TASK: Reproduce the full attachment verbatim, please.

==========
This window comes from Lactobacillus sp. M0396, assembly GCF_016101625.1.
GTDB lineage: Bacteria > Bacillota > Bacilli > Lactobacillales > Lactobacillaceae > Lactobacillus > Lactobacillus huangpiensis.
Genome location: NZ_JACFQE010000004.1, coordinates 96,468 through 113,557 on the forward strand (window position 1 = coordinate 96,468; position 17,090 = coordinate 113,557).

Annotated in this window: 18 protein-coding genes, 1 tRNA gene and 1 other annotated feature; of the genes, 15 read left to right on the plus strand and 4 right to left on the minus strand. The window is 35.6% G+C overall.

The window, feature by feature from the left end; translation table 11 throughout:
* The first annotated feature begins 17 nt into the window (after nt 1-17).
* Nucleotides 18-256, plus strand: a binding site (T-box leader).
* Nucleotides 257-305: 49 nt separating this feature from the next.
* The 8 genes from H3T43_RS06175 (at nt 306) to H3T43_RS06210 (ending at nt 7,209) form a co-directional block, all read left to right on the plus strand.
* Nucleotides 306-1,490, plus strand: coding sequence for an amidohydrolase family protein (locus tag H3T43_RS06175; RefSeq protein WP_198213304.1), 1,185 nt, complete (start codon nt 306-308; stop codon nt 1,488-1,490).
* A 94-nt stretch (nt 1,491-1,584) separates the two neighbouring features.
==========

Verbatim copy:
This window comes from Lactobacillus sp. M0396, assembly GCF_016101625.1.
GTDB lineage: Bacteria > Bacillota > Bacilli > Lactobacillales > Lactobacillaceae > Lactobacillus > Lactobacillus huangpiensis.
Genome location: NZ_JACFQE010000004.1, coordinates 96,468 through 113,557 on the forward strand (window position 1 = coordinate 96,468; position 17,090 = coordinate 113,557).

Annotated in this window: 18 protein-coding genes, 1 tRNA gene and 1 other annotated feature; of the genes, 15 read left to right on the plus strand and 4 right to left on the minus strand. The window is 35.6% G+C overall.

The window, feature by feature from the left end; translation table 11 throughout:
* The first annotated feature begins 17 nt into the window (after nt 1-17).
* Nucleotides 18-256, plus strand: a binding site (T-box leader).
* Nucleotides 257-305: 49 nt separating this feature from the next.
* The 8 genes from H3T43_RS06175 (at nt 306) to H3T43_RS06210 (ending at nt 7,209) form a co-directional block, all read left to right on the plus strand.
* Nucleotides 306-1,490, plus strand: coding sequence for an amidohydrolase family protein (locus tag H3T43_RS06175; RefSeq protein WP_198213304.1), 1,185 nt, complete (start codon nt 306-308; stop codon nt 1,488-1,490).
* A 94-nt stretch (nt 1,491-1,584) separates the two neighbouring features.